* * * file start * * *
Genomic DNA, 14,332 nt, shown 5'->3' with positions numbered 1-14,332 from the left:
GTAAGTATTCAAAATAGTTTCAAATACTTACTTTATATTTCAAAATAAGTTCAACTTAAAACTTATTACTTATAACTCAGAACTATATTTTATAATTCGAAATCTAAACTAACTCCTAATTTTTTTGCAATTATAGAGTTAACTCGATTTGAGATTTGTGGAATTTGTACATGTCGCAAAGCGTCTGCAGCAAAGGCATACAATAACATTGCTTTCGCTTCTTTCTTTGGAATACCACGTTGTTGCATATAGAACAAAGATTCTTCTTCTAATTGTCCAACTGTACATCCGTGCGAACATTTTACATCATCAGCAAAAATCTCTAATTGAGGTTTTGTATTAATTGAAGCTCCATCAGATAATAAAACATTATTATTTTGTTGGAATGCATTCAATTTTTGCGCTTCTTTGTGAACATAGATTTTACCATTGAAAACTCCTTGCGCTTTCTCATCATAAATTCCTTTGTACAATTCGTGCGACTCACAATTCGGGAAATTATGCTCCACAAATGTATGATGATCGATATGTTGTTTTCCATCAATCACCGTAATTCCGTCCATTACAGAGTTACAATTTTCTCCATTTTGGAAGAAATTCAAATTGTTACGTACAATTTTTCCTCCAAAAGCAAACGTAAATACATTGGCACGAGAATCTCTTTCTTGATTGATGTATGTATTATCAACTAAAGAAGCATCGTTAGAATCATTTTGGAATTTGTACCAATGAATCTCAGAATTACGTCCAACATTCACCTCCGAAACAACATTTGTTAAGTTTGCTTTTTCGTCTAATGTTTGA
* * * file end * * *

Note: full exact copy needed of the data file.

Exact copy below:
Genomic DNA, 14,332 nt, shown 5'->3' with positions numbered 1-14,332 from the left:
GTAAGTATTCAAAATAGTTTCAAATACTTACTTTATATTTCAAAATAAGTTCAACTTAAAACTTATTACTTATAACTCAGAACTATATTTTATAATTCGAAATCTAAACTAACTCCTAATTTTTTTGCAATTATAGAGTTAACTCGATTTGAGATTTGTGGAATTTGTACATGTCGCAAAGCGTCTGCAGCAAAGGCATACAATAACATTGCTTTCGCTTCTTTCTTTGGAATACCACGTTGTTGCATATAGAACAAAGATTCTTCTTCTAATTGTCCAACTGTACATCCGTGCGAACATTTTACATCATCAGCAAAAATCTCTAATTGAGGTTTTGTATTAATTGAAGCTCCATCAGATAATAAAACATTATTATTTTGTTGGAATGCATTCAATTTTTGCGCTTCTTTGTGAACATAGATTTTACCATTGAAAACTCCTTGCGCTTTCTCATCATAAATTCCTTTGTACAATTCGTGCGACTCACAATTCGGGAAATTATGCTCCACAAATGTATGATGATCGATATGTTGTTTTCCATCAATCACCGTAATTCCGTCCATTACAGAGTTACAATTTTCTCCATTTTGGAAGAAATTCAAATTGTTACGTACAATTTTTCCTCCAAAAGCAAACGTAAATACATTGGCACGAGAATCTCTTTCTTGATTGATGTATGTATTATCAACTAAAGAAGCATCGTTAGAATCATTTTGGAATTTGTACCAATGAATCTCAGAATTACGTCCAACATTCACCTCCGAAACAACATTTGTTAAGTTTGCTTTTTCGTCTAATGTTTGA